This pandemic is shining a light on the holes in our current democracy and how we are set up (or are not set up) to take care of our people. I feel hopeful that there will be “lessons learned” for all people, that will have a positive impact on our society, on what we value and how we care for ourselves and one another. Hope and despair can coexist. This hope and idealism is not meant to obscure or minimize the real impact and tragedy of COVID-19.

While much of what I mentioned above requires policy change and leadership, I want to offer some practical tips on how to cope with the existential and psychological effects of quarantine, while also growing parts of yourself that have been calling for your care.

This is not a list of do’s and don’ts. Everyone copes differently. These are concepts that have served me well. As with anything, take what resonates with you and leave the rest. There is no one way to do things, so let’s be kind to ourselves and acknowledge that we are all doing our best.

A love note from @inconvenientlyhuman on Instagram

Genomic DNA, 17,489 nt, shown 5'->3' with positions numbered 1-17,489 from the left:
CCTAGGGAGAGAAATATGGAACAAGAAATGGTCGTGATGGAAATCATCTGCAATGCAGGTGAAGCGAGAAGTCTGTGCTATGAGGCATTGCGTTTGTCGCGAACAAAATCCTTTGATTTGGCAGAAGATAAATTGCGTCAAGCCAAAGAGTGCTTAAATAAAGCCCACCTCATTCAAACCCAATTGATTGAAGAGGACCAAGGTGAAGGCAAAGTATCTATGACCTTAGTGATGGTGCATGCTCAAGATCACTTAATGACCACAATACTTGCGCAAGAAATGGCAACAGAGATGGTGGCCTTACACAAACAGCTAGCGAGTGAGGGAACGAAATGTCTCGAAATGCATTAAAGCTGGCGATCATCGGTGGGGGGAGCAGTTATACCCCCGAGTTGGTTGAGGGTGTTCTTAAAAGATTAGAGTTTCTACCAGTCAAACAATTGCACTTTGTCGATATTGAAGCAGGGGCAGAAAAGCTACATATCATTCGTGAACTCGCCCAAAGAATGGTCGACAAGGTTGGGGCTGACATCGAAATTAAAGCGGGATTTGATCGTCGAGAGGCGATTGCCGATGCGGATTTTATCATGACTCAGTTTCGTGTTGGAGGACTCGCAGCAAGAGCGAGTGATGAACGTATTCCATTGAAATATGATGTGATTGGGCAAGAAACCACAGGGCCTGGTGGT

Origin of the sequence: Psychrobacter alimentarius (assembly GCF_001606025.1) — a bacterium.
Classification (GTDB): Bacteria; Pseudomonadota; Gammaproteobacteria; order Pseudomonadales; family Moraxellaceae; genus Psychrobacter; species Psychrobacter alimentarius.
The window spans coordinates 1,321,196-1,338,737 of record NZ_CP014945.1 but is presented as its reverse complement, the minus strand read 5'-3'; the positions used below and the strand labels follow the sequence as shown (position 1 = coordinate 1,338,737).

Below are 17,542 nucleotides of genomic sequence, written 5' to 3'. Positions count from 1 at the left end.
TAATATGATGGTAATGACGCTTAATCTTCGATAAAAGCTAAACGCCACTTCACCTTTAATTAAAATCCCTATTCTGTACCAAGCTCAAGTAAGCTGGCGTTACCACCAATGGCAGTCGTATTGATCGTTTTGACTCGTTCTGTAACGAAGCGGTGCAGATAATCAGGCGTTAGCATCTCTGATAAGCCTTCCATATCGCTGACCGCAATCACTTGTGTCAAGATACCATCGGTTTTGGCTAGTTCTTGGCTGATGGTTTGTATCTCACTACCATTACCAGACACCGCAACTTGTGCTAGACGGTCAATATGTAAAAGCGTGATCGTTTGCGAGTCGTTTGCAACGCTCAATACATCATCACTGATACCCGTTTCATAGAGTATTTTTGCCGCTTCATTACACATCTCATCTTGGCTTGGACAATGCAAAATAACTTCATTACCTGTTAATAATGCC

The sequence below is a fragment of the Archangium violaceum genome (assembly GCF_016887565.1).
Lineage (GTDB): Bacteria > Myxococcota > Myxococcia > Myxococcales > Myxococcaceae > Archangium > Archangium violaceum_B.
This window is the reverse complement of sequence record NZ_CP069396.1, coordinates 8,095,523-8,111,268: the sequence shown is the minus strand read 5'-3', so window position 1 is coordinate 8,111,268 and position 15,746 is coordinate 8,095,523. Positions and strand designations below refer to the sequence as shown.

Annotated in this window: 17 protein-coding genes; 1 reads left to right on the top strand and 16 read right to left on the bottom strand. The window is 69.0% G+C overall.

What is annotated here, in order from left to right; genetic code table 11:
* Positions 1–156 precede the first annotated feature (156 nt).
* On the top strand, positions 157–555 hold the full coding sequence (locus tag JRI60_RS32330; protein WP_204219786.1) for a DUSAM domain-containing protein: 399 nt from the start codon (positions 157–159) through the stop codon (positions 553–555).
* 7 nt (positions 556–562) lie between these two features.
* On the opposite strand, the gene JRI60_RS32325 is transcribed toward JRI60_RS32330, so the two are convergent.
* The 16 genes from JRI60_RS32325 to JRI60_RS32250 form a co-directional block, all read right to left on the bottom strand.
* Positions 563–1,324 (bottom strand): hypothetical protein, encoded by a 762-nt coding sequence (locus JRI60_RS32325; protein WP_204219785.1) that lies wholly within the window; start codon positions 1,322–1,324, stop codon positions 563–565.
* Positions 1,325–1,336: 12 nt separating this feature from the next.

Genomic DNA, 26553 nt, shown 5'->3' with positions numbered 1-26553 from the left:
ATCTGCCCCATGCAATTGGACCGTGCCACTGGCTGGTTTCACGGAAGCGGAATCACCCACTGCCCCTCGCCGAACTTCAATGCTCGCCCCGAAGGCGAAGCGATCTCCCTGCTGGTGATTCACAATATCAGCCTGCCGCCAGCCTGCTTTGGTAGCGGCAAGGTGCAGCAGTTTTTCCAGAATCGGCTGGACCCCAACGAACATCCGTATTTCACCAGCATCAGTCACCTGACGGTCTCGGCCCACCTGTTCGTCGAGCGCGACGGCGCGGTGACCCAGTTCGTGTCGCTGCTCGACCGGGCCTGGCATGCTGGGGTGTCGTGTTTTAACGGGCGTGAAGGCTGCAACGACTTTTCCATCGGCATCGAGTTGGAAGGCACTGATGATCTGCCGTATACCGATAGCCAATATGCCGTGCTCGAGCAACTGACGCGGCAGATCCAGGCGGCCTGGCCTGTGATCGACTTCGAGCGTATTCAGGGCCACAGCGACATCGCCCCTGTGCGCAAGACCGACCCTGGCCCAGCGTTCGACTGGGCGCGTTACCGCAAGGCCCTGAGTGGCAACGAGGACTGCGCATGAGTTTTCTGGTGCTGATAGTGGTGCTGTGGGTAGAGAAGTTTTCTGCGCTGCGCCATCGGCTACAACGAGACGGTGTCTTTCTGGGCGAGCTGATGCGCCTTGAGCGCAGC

Structure:

Structure can be psychologically organizing. When we lose our structure, we can feel destabilized. When fear is also present, things can feel especially overwhelming. Try creating a daily schedule that balances the things that need to get done with self-care and pleasure. When we lose our routine, we can also forget to hydrate and eat. Keep a large glass of water nearby and make sure you are building in time for nourishing meals. Set reminders on your phone! Access to clean water and food are not a given. If you have resources, please consider donating to your local food pantries (preferably money), and to clean water initiatives.

Maintain connections